Suppose that $f_n$ is a sequence of measurable functions that are all bounded by M, supported on a set E of finite measure, and $f_n(x)\to f(x)$ a.e. x as $n\to \infty$. Then f is measurable, bounded, supported on E for a.e. x, and $\int |f_n-f|\to 0 $ as $n\to\infty$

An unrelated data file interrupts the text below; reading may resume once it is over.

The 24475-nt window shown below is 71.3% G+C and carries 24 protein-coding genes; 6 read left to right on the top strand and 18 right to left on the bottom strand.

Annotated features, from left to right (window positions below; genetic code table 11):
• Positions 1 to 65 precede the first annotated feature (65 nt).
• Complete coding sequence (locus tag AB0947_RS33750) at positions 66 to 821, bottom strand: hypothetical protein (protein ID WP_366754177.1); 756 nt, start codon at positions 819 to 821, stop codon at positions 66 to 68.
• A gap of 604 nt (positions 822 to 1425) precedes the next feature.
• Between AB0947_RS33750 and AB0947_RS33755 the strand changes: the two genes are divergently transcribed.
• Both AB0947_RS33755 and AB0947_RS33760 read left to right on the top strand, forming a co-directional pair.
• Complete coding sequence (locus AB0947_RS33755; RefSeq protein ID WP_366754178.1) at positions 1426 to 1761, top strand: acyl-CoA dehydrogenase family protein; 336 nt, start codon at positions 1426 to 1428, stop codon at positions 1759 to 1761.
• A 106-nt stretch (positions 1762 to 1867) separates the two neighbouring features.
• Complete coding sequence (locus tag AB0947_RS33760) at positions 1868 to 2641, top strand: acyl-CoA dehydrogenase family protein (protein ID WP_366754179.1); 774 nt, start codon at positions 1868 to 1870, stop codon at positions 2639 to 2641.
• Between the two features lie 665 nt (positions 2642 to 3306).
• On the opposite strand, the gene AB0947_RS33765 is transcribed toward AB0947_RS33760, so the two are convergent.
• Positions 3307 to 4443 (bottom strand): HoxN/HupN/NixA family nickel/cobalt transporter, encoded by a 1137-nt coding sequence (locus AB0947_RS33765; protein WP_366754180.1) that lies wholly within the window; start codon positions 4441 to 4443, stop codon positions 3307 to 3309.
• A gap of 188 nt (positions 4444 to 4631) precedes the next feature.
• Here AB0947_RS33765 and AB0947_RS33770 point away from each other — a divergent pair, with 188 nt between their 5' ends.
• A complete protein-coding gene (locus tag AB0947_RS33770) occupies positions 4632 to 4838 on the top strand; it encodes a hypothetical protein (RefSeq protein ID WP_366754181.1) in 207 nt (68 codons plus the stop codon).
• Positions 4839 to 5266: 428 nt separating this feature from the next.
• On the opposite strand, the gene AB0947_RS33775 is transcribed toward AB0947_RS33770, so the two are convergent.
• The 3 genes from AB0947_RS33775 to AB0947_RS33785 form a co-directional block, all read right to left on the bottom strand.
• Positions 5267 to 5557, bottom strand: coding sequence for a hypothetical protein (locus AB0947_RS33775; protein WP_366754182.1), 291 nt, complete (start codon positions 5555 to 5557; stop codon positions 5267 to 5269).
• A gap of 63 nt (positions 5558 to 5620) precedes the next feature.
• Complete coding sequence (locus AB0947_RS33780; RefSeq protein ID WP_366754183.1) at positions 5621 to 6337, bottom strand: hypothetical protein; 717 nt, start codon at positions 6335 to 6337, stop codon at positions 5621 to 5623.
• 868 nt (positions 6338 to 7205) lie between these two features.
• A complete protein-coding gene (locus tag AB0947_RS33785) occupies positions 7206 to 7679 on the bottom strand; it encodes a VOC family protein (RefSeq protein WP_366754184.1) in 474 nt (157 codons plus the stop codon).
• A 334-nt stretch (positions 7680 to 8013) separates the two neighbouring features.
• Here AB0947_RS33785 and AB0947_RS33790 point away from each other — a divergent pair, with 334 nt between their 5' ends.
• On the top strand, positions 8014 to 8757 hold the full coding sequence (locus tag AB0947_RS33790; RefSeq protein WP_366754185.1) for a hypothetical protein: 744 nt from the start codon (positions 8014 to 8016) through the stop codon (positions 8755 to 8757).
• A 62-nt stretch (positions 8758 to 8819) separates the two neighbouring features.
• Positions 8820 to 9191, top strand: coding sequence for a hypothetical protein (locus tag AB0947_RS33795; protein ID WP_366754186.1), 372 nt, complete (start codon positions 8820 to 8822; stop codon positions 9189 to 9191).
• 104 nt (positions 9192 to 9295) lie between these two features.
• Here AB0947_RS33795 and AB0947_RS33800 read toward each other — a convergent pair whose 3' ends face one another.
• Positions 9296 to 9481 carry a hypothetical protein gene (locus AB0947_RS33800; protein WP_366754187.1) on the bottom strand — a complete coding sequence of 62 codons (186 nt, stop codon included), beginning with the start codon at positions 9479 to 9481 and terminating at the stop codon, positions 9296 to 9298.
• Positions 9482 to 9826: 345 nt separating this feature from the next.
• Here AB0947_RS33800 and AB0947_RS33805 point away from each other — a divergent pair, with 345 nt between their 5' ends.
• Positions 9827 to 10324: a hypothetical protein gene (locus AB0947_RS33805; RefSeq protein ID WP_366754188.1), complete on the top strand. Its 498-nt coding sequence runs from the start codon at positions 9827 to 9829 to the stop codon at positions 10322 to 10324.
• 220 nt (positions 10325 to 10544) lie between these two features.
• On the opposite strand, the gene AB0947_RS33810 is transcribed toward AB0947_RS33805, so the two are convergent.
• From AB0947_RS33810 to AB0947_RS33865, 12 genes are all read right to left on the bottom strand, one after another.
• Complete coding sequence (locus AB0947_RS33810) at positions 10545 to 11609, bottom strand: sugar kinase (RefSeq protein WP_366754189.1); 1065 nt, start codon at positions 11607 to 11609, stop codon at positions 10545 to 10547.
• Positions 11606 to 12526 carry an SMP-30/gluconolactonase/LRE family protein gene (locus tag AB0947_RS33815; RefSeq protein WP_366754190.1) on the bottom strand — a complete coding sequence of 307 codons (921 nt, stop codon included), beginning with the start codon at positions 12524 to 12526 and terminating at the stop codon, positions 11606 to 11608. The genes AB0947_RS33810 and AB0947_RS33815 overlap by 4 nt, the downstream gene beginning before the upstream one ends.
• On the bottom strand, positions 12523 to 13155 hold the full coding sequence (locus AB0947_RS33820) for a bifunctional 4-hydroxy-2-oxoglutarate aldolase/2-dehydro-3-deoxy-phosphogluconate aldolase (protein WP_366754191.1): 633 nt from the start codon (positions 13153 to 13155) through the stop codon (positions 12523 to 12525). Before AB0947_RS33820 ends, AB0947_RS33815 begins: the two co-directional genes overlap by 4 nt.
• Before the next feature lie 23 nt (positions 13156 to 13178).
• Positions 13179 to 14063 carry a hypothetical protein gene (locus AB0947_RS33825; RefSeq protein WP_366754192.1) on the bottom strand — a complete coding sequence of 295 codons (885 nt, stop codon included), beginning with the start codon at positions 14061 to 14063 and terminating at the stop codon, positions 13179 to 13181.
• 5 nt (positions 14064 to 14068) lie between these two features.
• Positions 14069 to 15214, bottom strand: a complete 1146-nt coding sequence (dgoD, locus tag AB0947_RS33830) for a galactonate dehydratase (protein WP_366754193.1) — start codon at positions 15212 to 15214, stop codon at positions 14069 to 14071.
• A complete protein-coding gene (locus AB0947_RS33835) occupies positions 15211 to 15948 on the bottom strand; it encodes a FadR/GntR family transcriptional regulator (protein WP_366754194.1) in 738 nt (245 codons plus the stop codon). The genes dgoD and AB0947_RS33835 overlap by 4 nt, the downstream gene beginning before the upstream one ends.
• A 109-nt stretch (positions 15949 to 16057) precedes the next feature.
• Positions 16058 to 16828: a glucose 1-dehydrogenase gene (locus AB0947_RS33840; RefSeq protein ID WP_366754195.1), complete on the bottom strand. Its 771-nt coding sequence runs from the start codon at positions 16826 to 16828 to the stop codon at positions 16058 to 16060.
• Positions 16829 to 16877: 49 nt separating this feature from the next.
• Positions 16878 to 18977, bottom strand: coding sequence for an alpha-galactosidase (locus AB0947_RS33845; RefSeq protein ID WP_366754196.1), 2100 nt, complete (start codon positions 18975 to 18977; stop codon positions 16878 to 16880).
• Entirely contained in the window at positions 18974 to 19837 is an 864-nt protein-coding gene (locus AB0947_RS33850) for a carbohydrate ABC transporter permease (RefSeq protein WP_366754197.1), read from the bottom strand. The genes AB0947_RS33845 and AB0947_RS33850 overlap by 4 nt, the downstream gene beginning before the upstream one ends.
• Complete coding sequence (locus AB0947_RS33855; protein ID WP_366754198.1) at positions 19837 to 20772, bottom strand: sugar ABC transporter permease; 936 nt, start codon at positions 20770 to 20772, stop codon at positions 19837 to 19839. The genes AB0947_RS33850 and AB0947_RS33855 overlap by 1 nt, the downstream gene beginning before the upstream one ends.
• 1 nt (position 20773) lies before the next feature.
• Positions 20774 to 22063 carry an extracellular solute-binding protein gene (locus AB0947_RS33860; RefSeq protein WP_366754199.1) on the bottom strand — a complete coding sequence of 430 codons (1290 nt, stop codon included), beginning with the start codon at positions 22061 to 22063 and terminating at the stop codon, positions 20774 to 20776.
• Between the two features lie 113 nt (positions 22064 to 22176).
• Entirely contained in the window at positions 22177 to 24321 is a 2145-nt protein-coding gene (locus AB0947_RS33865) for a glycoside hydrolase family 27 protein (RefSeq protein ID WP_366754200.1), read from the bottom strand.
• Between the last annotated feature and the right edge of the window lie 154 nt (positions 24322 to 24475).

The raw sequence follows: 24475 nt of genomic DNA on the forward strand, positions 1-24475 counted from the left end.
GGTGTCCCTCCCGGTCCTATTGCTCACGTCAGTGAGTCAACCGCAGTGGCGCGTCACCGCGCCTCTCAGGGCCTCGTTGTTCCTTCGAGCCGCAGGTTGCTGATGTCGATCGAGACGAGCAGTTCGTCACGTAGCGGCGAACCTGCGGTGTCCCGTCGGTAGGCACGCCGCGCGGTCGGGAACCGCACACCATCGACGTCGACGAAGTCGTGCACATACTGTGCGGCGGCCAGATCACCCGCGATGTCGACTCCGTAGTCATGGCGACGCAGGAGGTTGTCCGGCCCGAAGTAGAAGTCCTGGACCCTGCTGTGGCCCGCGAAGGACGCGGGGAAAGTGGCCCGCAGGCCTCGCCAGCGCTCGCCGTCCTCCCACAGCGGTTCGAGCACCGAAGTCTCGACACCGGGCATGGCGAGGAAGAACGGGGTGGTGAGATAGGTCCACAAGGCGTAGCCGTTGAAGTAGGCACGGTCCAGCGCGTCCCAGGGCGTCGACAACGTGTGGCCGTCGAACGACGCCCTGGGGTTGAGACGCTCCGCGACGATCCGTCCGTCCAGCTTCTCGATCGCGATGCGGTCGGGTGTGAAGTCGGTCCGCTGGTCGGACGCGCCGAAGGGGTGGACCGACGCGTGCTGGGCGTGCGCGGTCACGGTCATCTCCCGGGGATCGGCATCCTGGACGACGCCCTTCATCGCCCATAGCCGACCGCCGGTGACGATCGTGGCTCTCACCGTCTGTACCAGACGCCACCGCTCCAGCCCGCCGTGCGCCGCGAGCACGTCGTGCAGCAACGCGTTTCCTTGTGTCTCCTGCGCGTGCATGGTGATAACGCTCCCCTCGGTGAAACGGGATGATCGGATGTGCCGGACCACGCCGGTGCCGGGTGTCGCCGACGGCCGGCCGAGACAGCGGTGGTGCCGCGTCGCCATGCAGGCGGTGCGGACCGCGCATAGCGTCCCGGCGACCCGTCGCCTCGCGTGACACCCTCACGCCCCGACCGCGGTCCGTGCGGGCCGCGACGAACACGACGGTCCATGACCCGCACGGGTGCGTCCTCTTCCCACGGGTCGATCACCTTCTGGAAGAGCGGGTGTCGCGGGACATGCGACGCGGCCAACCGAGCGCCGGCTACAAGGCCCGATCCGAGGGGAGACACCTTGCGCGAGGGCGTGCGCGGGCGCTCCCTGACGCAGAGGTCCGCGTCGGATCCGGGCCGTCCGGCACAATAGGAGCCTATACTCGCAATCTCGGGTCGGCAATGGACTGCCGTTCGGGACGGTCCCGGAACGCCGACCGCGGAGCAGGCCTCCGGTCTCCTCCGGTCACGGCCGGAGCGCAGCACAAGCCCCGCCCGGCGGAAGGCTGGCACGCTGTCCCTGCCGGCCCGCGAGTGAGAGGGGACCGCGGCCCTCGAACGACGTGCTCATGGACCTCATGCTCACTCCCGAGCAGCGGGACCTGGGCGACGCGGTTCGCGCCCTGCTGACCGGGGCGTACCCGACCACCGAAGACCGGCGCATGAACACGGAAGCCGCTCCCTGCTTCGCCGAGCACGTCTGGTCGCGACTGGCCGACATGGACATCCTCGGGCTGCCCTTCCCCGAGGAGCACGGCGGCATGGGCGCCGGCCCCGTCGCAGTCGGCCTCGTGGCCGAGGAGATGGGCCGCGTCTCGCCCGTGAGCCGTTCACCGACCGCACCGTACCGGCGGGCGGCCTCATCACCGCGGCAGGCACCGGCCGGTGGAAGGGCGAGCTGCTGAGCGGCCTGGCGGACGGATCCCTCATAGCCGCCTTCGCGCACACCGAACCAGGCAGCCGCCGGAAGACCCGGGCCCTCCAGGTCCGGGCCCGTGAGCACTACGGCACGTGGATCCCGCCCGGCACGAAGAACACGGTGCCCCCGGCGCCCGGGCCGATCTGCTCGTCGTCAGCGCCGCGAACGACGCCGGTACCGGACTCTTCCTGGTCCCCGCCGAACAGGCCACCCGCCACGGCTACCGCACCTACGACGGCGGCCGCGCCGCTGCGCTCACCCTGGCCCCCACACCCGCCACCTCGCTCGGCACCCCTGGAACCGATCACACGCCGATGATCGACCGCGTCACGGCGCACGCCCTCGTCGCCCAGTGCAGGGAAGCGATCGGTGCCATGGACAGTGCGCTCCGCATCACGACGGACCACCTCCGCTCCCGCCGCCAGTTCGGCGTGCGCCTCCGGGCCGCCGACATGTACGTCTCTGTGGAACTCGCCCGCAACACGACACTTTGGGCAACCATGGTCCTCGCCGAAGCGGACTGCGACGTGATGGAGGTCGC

At here, I understand the restriction of E to be finite measure is because we need to use Egorov theroem. But what is the reason to assume $f_n$ to be bounded? I check the Egorov theorem, it does not require the squence that converge to $f$ to be bounded in order to find a smaller set differs from E by $\epsilon$ and converges uniformly to $f$ on that set.